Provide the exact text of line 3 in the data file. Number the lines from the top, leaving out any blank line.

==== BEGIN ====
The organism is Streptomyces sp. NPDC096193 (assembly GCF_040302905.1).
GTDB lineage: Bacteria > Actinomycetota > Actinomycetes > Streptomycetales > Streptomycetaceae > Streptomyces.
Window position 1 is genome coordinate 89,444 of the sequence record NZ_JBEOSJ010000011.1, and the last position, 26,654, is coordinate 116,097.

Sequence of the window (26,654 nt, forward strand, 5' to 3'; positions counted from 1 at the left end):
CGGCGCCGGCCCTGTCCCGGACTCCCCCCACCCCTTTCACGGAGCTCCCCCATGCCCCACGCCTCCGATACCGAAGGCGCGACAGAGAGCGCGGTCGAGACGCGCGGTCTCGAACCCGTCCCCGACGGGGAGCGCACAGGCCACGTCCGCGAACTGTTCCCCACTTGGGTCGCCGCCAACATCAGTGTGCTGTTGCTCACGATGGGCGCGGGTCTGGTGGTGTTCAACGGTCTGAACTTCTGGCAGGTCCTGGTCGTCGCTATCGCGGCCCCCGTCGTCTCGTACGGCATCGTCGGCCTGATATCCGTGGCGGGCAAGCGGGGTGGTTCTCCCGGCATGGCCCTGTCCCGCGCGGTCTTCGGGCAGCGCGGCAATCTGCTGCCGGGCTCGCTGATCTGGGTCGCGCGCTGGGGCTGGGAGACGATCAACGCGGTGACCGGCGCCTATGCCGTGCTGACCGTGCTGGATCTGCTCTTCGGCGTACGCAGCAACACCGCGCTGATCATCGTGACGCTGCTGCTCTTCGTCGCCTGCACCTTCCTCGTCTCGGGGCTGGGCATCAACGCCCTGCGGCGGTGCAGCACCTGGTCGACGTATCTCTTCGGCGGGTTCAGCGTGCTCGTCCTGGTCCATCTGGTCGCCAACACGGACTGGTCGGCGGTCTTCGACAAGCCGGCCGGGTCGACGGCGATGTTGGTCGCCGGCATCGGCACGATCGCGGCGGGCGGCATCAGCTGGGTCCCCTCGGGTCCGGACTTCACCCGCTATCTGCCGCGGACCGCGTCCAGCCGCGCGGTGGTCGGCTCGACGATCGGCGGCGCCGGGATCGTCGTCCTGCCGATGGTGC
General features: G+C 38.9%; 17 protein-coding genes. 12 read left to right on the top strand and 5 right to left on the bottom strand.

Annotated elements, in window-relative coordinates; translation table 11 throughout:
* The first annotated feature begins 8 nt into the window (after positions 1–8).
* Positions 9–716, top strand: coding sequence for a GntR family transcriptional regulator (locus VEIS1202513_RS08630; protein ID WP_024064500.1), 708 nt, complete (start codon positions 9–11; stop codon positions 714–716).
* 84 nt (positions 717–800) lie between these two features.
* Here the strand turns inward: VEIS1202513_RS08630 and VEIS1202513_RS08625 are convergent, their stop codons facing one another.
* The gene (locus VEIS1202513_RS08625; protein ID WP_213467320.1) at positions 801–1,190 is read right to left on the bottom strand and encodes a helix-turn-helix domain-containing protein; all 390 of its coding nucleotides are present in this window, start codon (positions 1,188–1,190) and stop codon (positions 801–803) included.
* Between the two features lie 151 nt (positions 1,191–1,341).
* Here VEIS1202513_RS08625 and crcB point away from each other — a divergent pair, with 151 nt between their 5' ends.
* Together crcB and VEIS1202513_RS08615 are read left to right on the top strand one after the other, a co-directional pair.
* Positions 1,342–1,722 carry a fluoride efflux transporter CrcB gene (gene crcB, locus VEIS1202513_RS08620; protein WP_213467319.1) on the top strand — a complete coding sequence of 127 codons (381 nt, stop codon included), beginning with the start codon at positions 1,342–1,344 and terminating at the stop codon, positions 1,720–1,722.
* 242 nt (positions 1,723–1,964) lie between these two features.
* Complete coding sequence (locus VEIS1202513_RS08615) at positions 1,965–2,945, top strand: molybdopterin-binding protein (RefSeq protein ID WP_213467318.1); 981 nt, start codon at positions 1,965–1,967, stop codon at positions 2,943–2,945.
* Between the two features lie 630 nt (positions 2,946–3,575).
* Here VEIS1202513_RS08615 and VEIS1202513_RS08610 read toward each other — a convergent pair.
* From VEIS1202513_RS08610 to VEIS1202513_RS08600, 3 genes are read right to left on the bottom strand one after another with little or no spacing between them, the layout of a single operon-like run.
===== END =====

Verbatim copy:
Window position 1 is genome coordinate 89,444 of the sequence record NZ_JBEOSJ010000011.1, and the last position, 26,654, is coordinate 116,097.